Minnesota residents going through the divorce process are starting to see the role that cryptocurrencies play. Cryptocurrencies are virtual currencies that were introduced in 2009 with Bitcoin. The currency itself lives online and is traded on a blockchain. A blockchain is an encrypted ledger designed to detail different transactions.
It is common for those who invest in cryptocurrencies to have shares in unregulated markets. This increases the challenges that divorcing couples face when attempting to identify the value of and divide cryptocurrency assets. Because of this challenge, divorces involving cryptocurrency may take longer and can be more expensive.
The largely unregulated nature and the encrypted nature of cryptocurrencies make them a potentially perfect place for spouses to anonymously hide funds. This doesn't mean that cryptocurrency is perfect in this regard. There's a relatively popular case that took place recently where a husband did not want to report more than $100,000 in cryptocurrency assets when he laid out his statement of worth at the start of the divorce process. During discovery, financial forensics accountants were able to look through the husband's bank statements and use those to identify cryptocurrency transactions.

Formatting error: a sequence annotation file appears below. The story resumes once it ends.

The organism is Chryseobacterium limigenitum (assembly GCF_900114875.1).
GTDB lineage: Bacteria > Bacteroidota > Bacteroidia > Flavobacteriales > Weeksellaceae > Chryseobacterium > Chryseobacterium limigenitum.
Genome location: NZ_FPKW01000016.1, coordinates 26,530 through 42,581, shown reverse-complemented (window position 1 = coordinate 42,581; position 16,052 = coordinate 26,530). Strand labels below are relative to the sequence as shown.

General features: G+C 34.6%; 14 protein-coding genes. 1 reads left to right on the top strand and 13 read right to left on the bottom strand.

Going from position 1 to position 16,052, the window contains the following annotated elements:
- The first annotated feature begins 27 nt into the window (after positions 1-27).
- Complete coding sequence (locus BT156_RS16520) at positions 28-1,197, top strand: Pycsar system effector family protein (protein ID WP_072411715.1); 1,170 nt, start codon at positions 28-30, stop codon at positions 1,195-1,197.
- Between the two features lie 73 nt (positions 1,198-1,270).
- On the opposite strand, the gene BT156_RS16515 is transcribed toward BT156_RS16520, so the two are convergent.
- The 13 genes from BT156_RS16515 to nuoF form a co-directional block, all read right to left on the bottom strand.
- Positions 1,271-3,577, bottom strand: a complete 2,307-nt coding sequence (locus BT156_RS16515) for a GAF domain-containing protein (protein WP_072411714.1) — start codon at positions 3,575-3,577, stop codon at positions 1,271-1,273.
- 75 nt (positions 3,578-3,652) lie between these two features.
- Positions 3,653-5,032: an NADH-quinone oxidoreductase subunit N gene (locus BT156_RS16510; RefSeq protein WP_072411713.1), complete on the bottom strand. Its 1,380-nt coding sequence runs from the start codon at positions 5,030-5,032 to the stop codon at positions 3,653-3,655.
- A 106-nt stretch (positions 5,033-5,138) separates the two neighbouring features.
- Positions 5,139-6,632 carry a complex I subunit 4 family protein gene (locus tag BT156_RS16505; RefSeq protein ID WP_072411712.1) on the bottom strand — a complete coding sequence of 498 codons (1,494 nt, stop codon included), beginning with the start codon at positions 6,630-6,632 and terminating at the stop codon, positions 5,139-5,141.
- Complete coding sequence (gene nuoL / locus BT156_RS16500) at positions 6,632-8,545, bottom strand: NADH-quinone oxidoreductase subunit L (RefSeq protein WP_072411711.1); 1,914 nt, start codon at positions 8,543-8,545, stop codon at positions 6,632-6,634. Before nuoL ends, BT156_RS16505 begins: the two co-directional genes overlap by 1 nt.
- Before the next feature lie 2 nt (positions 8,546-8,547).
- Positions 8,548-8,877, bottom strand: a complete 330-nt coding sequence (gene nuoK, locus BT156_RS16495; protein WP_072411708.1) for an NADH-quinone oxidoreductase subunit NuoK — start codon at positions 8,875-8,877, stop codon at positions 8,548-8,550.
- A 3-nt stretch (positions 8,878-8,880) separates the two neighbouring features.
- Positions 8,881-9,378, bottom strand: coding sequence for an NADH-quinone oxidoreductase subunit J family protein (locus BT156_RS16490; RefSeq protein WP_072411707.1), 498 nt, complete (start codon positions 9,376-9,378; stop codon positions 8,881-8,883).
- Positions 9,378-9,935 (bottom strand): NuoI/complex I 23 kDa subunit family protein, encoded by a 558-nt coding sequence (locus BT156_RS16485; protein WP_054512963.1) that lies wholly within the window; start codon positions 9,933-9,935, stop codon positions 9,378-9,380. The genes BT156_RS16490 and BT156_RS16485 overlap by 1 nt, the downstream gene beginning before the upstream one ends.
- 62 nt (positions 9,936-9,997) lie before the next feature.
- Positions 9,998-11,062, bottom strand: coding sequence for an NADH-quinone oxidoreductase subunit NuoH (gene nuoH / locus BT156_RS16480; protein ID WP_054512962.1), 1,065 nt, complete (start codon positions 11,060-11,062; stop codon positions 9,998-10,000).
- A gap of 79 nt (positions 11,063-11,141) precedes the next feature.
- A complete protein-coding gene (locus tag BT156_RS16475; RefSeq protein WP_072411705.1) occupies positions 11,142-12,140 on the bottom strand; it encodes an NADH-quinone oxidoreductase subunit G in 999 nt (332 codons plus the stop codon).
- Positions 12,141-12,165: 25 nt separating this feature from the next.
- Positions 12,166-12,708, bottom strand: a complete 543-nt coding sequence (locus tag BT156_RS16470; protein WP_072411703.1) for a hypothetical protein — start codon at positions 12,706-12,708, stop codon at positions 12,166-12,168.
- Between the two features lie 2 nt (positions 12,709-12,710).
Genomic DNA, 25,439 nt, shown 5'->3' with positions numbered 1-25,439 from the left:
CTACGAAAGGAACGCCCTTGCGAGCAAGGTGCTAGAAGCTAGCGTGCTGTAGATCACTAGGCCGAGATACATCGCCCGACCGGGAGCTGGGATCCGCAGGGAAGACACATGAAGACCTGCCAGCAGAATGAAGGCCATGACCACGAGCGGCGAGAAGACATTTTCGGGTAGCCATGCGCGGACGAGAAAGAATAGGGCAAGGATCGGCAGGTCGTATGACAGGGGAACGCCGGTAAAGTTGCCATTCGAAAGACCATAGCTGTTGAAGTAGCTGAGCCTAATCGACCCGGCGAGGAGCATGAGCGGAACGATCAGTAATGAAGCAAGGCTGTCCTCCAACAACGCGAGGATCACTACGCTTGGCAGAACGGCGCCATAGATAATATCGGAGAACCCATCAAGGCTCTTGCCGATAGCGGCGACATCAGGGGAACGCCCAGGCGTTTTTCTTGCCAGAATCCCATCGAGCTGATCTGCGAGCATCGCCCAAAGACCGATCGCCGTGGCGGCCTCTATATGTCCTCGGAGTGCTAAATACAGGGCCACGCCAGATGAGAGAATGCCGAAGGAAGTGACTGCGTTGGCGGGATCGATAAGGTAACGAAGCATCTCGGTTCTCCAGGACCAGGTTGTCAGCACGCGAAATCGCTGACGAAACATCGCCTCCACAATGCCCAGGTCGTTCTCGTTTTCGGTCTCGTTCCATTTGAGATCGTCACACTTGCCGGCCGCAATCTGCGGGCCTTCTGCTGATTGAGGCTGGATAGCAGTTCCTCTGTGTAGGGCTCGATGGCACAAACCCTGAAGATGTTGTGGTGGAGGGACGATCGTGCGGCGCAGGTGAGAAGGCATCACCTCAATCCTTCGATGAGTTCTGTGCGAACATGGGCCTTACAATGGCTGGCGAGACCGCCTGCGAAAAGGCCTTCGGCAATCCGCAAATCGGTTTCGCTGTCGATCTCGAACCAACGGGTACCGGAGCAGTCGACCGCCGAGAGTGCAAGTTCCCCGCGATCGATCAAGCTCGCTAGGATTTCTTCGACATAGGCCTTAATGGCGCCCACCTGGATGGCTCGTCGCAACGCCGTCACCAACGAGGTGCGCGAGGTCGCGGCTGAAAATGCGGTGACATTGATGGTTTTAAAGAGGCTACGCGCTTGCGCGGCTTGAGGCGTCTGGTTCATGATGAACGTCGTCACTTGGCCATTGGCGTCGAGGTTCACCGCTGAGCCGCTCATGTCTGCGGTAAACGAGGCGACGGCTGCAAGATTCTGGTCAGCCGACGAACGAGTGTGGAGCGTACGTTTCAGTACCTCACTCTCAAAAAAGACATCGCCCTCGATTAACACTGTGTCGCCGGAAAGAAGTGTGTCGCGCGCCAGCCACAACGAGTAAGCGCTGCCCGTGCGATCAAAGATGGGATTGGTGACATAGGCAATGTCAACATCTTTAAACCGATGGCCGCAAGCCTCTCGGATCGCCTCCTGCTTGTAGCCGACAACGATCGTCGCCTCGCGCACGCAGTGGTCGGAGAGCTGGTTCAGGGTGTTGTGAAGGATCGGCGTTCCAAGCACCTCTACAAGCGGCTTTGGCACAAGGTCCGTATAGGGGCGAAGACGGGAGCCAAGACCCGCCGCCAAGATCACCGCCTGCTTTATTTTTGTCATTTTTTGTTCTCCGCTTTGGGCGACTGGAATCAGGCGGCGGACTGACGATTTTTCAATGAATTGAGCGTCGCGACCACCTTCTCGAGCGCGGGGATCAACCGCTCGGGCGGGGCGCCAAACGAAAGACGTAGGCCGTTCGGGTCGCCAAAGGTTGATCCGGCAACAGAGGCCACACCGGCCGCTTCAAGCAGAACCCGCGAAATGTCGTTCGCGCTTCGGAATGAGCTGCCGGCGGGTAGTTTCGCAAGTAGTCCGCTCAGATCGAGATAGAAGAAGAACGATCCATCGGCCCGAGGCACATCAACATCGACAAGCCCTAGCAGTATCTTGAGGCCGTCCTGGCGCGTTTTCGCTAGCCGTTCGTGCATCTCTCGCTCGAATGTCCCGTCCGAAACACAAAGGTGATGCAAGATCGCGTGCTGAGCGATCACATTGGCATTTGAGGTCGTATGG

However, the more knowledgeable individual is about cryptocurrencies, the more complicated they can make it for attorneys or accountants to find those hidden assets. For example, if a cryptocurrency transaction took place in person where an individual exchanged cash for Bitcoin, there would be no proof that the transaction happened. This would make asset hiding a lot easier for the spouse and a lot harder to prove or to reveal in court.
If an individual believes that their soon-to-be ex-spouse is hiding wealth in cryptocurrencies, they might wish to discuss the issue with a family law attorney. A family law attorney may be able to provide assistance to the client by explaining some of the laws and regulations connected to determining the value of assets, dividing assets, addressing joint debt, and dealing with joint property during the divorce procedure.